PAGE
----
# Question #dde3a

##### 1 Answer
Jan 26, 2015

So, you were given this equilibrium reaction

${A}_{\left(a q\right)} r i g h t \le f t h a r p \infty n s {B}_{\left(a q\right)} + {C}_{\left(a q\right)}$

Now, an equilibrium reaction is comprised of two reactions that take place at the same time - a forward reaction, which is the one given to you, and a reverse reaction, which looks like this

${B}_{\left(a q\right)} + {C}_{\left(a q\right)} r i g h t \le f t h a r p \infty n s {A}_{\left(a q\right)}$

This aspect is important because the forward reaction will be spontaneous if ${K}_{\text{forward}} > 1$; likewise, the reverse reaction will be spontaneous if ${K}_{\text{reverse") = 1/K_("forward}} > 1$.

A reaction's spontaneity is determined by the sign of its Gibbs free energy, $\Delta {G}^{\circ}$. If $\Delta {G}^{\circ}$ is negative for the forward reaction, then the forward reaction will be spontaneous. If $\Delta {G}^{\circ}$ is positive for the forward reaction, the forward reaction will not be spontaneous, but the reverse reaction will.

So, the equilibrium constant for the forward reaction is

${K}_{\text{forward}} = \frac{\left[B\right] \cdot \left[C\right]}{\left[A\right]} = \frac{0.0200 M \cdot 0.1 M}{\left[A\right]} = 0.100$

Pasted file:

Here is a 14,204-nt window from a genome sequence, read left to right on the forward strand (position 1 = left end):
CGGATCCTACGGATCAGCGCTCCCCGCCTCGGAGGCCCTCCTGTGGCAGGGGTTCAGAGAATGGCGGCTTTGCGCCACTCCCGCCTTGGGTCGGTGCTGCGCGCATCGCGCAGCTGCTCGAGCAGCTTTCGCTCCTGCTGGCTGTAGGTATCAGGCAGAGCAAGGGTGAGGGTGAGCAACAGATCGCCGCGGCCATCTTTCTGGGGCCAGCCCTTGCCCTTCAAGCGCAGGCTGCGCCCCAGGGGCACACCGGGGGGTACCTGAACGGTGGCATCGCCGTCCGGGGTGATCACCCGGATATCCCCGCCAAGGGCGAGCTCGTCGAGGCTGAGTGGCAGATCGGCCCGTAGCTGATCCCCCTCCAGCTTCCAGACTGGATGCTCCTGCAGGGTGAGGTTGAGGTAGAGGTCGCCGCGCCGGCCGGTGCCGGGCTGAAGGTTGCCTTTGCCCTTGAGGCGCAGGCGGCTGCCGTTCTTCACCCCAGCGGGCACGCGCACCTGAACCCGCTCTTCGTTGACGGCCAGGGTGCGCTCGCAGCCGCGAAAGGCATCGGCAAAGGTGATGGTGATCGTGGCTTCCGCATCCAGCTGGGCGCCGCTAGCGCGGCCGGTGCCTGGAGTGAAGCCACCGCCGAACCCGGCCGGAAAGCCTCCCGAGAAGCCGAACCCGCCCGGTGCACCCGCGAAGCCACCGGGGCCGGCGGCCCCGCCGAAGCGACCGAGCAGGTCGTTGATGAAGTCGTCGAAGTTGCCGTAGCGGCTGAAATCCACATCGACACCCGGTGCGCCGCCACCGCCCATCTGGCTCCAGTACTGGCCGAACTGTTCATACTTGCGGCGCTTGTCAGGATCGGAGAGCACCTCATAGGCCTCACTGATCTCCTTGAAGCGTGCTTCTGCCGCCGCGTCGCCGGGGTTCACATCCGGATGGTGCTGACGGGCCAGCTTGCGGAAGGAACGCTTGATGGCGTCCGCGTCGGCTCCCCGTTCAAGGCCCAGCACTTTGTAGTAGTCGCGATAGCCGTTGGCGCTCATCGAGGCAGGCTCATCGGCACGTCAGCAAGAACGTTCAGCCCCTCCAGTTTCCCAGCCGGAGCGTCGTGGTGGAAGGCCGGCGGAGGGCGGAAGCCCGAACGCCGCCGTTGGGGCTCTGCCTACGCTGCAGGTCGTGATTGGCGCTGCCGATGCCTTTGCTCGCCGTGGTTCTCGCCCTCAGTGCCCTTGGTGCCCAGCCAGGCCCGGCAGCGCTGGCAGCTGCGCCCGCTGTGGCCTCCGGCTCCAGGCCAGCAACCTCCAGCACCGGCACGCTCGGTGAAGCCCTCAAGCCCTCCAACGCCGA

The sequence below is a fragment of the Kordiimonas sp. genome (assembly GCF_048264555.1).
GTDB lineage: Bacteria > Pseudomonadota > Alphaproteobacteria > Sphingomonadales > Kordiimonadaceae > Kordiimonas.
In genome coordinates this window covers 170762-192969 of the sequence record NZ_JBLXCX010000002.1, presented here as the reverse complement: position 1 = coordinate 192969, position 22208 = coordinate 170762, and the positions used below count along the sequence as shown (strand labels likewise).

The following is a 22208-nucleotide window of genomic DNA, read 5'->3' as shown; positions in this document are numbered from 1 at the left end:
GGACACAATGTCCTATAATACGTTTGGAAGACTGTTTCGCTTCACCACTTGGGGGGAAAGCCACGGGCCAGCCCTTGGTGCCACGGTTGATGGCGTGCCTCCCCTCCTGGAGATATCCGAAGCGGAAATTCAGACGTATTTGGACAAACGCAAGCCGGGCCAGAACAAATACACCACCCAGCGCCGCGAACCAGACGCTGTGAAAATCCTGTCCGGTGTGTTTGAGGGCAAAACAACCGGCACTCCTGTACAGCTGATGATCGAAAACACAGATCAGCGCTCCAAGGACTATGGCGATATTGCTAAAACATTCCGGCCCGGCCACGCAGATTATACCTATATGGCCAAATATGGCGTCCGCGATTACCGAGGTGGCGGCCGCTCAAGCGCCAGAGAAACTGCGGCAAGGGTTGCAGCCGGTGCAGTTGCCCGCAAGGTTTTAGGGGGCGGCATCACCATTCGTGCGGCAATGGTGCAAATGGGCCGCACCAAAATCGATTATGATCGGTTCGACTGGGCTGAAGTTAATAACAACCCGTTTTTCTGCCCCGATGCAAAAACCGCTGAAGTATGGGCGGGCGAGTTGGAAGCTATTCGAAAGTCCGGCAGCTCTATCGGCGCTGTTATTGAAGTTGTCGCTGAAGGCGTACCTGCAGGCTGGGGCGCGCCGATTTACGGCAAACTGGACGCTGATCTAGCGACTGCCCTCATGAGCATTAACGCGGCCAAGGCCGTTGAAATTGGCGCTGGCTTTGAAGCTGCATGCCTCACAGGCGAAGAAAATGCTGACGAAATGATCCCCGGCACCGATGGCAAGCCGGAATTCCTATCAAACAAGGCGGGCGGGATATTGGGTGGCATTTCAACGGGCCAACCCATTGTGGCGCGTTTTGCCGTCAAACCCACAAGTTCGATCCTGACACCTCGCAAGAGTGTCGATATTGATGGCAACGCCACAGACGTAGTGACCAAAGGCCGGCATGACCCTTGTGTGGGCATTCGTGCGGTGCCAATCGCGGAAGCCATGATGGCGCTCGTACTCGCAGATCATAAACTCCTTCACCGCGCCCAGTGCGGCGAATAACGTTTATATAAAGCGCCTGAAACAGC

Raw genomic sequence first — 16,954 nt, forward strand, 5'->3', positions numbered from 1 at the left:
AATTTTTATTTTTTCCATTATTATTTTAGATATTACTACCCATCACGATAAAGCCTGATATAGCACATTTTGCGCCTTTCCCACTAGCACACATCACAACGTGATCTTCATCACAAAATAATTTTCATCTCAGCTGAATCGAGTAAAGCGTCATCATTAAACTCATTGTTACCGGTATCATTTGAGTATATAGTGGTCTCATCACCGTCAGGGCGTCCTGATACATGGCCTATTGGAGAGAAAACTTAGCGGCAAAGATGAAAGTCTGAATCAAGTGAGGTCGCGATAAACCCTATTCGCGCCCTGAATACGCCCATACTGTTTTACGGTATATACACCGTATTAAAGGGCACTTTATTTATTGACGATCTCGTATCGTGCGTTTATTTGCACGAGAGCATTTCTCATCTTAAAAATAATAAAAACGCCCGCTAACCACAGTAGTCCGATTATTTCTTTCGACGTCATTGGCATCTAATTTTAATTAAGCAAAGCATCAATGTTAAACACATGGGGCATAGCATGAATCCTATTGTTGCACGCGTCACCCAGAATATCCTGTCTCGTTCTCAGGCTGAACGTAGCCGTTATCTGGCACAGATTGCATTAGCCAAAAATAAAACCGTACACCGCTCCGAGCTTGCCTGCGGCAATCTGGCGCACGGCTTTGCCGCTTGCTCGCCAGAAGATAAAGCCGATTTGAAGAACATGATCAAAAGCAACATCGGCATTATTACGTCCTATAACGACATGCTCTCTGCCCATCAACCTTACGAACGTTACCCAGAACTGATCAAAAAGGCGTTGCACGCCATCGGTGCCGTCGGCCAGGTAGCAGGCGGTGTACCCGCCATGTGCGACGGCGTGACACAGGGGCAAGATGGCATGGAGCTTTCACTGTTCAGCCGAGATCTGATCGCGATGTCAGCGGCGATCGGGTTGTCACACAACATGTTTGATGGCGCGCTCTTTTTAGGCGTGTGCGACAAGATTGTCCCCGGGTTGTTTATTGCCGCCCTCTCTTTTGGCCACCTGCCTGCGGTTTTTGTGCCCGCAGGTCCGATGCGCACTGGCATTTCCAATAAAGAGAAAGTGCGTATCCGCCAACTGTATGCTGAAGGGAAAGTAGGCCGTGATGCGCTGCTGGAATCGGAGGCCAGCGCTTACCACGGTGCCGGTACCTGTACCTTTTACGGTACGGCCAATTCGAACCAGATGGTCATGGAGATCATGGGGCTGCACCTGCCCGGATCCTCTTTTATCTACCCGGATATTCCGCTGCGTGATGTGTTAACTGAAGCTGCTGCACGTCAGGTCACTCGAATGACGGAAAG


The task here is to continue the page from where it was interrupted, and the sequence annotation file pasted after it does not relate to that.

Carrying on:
The expression for $\Delta {G}^{\circ}$ at equilibrium is

$\Delta {G}^{\circ} = - R T \cdot \ln \left(K\right)$

Notice that in order for $\Delta {G}^{\circ}$ to be negative, the natural log of $K$ must be positive, which atutomatically means that $K$ must be greater than 1.

Since no information about temperature is given, the equilibrium constant will remain unchanged during the reaction, which means that the reverse reaction will be spontaneous, since

${K}_{\text{rverse") = 1/K_("forward}} = \frac{1}{0.100} = 10.0$

This means that

${K}_{\text{reverse}} = \frac{\left[A\right]}{\left[B\right] \cdot \left[C\right]} = \frac{\left[A\right]}{0.0200 \cdot 0.1} = \frac{\left[A\right]}{0.002} = 10.0$

$\left[A\right] = 0.002 \cdot 10.0 = \text{0.02 mol/L}$, or

$\left[A\right] = \text{20 mmol/L}$

Now, don't forget about the reaction quotient, ${Q}_{c}$. If ${Q}_{c}$ is greater than ${K}_{\text{forward}}$, the reaction will shift to the left, favoring the formation of more reactant. SInce the reverse reaction is spontaneous, this means that you could get any value for the concentration of $A$ that satisfies this inequality

${Q}_{c} = \frac{0.002}{\left[A\right]} > 0.1 \implies \left[A\right] < 0.02 M$